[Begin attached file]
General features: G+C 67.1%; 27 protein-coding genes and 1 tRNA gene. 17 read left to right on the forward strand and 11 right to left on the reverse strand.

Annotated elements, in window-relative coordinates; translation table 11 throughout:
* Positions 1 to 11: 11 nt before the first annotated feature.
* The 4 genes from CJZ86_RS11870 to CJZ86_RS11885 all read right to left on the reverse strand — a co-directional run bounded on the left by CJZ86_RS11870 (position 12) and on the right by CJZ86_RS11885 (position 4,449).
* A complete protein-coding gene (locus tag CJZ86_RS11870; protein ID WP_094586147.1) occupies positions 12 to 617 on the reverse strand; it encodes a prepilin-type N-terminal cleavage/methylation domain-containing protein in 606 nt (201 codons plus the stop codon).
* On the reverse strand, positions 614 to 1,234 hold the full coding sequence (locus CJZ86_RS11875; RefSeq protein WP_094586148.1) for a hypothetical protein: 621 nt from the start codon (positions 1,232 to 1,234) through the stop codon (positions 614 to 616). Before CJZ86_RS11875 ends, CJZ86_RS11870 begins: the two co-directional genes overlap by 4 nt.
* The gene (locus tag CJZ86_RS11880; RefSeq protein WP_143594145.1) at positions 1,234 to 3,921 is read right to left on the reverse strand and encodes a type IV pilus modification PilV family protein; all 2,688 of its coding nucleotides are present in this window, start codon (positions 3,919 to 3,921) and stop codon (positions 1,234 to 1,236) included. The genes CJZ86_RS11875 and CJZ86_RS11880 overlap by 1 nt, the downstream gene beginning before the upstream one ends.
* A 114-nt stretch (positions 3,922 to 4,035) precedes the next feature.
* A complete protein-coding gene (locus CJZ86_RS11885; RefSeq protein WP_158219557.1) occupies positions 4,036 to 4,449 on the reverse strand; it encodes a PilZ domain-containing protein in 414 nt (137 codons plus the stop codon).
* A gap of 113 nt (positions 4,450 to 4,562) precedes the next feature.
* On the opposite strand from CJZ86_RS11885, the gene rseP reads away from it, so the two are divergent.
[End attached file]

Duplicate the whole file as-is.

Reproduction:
General features: G+C 67.1%; 27 protein-coding genes and 1 tRNA gene. 17 read left to right on the forward strand and 11 right to left on the reverse strand.

Annotated elements, in window-relative coordinates; translation table 11 throughout:
* Positions 1 to 11: 11 nt before the first annotated feature.
* The 4 genes from CJZ86_RS11870 to CJZ86_RS11885 all read right to left on the reverse strand — a co-directional run bounded on the left by CJZ86_RS11870 (position 12) and on the right by CJZ86_RS11885 (position 4,449).
* A complete protein-coding gene (locus tag CJZ86_RS11870; protein ID WP_094586147.1) occupies positions 12 to 617 on the reverse strand; it encodes a prepilin-type N-terminal cleavage/methylation domain-containing protein in 606 nt (201 codons plus the stop codon).
* On the reverse strand, positions 614 to 1,234 hold the full coding sequence (locus CJZ86_RS11875; RefSeq protein WP_094586148.1) for a hypothetical protein: 621 nt from the start codon (positions 1,232 to 1,234) through the stop codon (positions 614 to 616). Before CJZ86_RS11875 ends, CJZ86_RS11870 begins: the two co-directional genes overlap by 4 nt.
* The gene (locus tag CJZ86_RS11880; RefSeq protein WP_143594145.1) at positions 1,234 to 3,921 is read right to left on the reverse strand and encodes a type IV pilus modification PilV family protein; all 2,688 of its coding nucleotides are present in this window, start codon (positions 3,919 to 3,921) and stop codon (positions 1,234 to 1,236) included. The genes CJZ86_RS11875 and CJZ86_RS11880 overlap by 1 nt, the downstream gene beginning before the upstream one ends.
* A 114-nt stretch (positions 3,922 to 4,035) precedes the next feature.
* A complete protein-coding gene (locus CJZ86_RS11885; RefSeq protein WP_158219557.1) occupies positions 4,036 to 4,449 on the reverse strand; it encodes a PilZ domain-containing protein in 414 nt (137 codons plus the stop codon).
* A gap of 113 nt (positions 4,450 to 4,562) precedes the next feature.
* On the opposite strand from CJZ86_RS11885, the gene rseP reads away from it, so the two are divergent.